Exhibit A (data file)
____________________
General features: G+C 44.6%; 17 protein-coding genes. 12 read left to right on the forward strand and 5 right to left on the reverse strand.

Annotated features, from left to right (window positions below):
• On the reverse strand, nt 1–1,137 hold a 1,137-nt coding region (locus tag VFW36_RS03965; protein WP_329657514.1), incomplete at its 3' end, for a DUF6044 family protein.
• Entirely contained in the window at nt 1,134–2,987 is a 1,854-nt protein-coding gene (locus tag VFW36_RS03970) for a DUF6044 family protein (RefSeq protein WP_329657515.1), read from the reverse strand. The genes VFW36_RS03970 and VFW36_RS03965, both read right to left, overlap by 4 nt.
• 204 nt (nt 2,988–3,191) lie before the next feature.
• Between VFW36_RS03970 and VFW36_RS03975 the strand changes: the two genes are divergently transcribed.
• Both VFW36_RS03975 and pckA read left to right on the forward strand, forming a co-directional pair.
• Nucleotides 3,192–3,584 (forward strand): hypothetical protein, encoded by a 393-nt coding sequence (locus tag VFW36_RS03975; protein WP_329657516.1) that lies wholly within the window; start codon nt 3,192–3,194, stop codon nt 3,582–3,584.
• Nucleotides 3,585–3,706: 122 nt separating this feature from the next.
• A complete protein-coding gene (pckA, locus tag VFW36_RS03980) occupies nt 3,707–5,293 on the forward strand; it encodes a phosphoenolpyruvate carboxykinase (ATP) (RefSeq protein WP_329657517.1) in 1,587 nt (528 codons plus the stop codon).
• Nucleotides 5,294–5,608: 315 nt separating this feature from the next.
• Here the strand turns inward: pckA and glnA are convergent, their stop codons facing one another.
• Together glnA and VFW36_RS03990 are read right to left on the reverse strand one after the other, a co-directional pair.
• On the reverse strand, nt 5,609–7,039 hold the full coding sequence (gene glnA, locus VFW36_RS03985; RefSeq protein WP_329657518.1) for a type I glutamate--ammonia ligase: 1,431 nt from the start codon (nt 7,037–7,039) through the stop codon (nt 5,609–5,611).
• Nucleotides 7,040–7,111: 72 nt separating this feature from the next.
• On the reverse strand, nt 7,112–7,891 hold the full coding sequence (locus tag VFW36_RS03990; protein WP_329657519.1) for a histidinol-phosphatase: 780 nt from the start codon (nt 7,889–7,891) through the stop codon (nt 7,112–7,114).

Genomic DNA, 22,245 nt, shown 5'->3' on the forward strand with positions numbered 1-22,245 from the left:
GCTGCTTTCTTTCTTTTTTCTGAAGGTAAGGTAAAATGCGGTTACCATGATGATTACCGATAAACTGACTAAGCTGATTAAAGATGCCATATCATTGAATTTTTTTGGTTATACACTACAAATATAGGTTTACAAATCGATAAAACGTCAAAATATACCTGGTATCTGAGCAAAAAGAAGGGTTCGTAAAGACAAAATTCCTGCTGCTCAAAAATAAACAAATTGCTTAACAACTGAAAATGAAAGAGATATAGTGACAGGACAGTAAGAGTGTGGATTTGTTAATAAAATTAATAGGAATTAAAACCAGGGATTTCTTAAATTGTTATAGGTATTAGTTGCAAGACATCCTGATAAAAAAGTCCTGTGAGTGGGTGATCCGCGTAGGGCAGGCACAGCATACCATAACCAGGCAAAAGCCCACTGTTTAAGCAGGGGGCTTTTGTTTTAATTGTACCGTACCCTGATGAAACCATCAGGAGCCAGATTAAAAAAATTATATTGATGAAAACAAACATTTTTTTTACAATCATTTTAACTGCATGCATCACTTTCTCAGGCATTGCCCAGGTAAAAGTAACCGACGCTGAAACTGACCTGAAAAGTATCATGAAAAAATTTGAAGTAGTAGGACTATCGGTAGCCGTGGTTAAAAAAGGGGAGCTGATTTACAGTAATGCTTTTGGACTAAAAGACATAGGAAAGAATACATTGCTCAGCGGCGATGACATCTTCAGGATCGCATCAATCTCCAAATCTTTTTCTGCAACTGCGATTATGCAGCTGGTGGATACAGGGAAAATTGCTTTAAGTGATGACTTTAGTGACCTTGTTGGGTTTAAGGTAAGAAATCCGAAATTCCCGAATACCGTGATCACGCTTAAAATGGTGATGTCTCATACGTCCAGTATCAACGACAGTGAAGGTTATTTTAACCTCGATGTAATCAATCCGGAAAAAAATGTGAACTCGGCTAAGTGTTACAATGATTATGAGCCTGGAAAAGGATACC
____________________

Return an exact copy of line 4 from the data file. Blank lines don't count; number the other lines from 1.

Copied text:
• Entirely contained in the window at nt 1,134–2,987 is a 1,854-nt protein-coding gene (locus tag VFW36_RS03970) for a DUF6044 family protein (RefSeq protein WP_329657515.1), read from the reverse strand. The genes VFW36_RS03970 and VFW36_RS03965, both read right to left, overlap by 4 nt.